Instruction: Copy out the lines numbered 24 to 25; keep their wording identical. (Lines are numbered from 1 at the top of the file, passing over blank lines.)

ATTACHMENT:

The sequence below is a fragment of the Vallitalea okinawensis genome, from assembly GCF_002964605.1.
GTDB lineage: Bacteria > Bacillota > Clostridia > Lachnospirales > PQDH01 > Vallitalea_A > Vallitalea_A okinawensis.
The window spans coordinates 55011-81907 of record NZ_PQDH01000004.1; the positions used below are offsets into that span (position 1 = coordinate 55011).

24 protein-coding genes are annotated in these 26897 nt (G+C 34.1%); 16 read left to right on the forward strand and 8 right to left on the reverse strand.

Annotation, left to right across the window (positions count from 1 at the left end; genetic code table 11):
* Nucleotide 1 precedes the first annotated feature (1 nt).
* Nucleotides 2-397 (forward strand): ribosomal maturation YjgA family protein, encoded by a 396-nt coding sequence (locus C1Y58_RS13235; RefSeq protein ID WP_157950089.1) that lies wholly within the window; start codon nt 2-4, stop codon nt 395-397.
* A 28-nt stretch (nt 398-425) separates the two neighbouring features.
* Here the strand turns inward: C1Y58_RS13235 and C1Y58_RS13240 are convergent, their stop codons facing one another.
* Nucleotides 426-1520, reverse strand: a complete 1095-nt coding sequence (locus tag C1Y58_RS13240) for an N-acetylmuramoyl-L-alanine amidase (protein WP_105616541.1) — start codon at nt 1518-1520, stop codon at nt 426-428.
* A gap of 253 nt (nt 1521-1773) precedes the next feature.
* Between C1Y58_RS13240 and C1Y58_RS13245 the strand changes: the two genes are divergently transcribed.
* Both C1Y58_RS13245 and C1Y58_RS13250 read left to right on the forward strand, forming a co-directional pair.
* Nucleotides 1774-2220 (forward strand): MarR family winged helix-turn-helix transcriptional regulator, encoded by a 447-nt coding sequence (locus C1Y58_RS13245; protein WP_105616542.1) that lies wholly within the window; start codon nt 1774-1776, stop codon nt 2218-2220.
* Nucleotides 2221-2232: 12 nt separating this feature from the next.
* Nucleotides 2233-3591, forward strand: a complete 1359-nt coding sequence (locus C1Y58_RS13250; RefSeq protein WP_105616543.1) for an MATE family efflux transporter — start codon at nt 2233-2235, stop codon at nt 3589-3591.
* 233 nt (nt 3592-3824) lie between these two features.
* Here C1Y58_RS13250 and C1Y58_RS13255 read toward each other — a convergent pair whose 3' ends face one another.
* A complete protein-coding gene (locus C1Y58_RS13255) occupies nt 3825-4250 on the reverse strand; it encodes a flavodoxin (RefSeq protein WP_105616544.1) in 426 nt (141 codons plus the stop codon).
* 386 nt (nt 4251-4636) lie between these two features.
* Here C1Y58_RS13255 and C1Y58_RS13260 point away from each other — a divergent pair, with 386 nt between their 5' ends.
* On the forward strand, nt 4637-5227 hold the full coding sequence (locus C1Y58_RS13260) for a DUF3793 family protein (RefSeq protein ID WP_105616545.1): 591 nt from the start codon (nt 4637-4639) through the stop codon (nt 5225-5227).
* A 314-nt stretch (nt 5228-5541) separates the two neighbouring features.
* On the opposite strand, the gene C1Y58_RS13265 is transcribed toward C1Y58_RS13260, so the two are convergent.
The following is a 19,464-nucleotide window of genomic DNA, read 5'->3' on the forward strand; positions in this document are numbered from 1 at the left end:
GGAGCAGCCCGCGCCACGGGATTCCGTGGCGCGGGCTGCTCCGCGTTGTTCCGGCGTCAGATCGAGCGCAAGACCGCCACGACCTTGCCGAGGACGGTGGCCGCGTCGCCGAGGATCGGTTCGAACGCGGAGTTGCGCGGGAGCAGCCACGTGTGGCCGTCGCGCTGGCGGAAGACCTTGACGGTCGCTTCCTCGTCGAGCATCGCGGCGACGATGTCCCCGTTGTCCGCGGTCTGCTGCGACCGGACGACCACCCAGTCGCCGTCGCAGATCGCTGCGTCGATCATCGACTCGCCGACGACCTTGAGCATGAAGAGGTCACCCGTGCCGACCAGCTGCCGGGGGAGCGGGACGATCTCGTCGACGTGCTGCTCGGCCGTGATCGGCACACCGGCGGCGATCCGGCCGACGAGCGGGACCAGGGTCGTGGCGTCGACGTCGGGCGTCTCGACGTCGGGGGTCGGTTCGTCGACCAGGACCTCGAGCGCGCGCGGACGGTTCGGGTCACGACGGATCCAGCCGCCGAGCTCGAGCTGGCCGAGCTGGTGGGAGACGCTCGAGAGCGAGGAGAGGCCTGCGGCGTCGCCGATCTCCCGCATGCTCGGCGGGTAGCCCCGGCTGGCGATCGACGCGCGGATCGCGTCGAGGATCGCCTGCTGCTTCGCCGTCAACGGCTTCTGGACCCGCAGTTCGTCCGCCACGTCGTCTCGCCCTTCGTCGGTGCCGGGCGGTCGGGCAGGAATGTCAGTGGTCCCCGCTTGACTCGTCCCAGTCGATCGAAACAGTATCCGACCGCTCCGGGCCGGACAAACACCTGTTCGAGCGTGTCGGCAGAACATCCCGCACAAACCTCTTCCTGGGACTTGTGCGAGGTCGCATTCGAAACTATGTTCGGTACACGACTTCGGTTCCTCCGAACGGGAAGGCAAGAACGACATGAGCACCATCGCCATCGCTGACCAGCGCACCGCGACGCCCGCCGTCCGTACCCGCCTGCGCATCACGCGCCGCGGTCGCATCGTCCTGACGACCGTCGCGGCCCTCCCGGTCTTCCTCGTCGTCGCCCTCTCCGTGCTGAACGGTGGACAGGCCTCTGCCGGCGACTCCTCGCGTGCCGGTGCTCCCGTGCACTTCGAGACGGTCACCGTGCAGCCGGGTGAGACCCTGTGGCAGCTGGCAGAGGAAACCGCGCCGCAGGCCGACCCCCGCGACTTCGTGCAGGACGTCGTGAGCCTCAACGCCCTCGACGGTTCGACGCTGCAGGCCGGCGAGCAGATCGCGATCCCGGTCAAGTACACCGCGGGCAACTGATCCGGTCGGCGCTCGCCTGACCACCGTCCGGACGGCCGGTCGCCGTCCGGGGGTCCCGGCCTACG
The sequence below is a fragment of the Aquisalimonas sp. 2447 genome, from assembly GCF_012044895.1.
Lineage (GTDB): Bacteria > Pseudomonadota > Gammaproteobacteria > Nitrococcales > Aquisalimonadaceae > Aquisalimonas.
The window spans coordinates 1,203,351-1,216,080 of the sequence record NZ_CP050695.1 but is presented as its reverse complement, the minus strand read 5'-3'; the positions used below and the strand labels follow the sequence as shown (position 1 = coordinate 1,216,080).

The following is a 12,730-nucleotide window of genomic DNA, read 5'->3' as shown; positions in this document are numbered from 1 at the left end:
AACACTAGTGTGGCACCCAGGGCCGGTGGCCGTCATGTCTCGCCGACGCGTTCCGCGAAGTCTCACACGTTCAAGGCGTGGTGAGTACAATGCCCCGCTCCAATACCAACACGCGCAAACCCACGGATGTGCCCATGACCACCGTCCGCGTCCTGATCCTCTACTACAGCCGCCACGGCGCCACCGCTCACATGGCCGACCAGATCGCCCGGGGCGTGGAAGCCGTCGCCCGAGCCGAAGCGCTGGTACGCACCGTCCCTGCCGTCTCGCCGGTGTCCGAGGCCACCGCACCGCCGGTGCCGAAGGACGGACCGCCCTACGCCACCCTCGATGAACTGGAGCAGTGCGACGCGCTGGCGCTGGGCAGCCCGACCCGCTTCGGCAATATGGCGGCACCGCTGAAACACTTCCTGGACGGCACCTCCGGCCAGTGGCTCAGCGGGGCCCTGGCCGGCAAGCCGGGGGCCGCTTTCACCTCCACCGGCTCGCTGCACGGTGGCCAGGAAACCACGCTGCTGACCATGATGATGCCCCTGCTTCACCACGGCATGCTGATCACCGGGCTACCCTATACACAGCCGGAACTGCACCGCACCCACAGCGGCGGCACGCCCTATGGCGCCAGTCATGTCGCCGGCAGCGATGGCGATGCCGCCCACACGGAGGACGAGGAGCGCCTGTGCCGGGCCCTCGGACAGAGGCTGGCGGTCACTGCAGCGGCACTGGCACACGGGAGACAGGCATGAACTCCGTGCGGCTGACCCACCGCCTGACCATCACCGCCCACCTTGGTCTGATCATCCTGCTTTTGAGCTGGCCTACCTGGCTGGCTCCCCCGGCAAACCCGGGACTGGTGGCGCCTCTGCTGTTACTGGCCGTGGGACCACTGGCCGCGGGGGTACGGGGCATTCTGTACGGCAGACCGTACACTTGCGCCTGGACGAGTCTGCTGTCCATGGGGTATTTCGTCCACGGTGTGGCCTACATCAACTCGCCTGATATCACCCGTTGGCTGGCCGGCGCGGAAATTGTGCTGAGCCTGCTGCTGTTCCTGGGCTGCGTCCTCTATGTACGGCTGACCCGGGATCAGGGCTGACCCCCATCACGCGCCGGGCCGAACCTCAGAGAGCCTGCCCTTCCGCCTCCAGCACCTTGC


* On the opposite strand, the gene C1Y58_RS13265 is transcribed toward C1Y58_RS13260, so the two are convergent.
The following is a 19,464-nucleotide window of genomic DNA, read 5'->3' on the forward strand; positions in this document are numbered from 1 at the left end: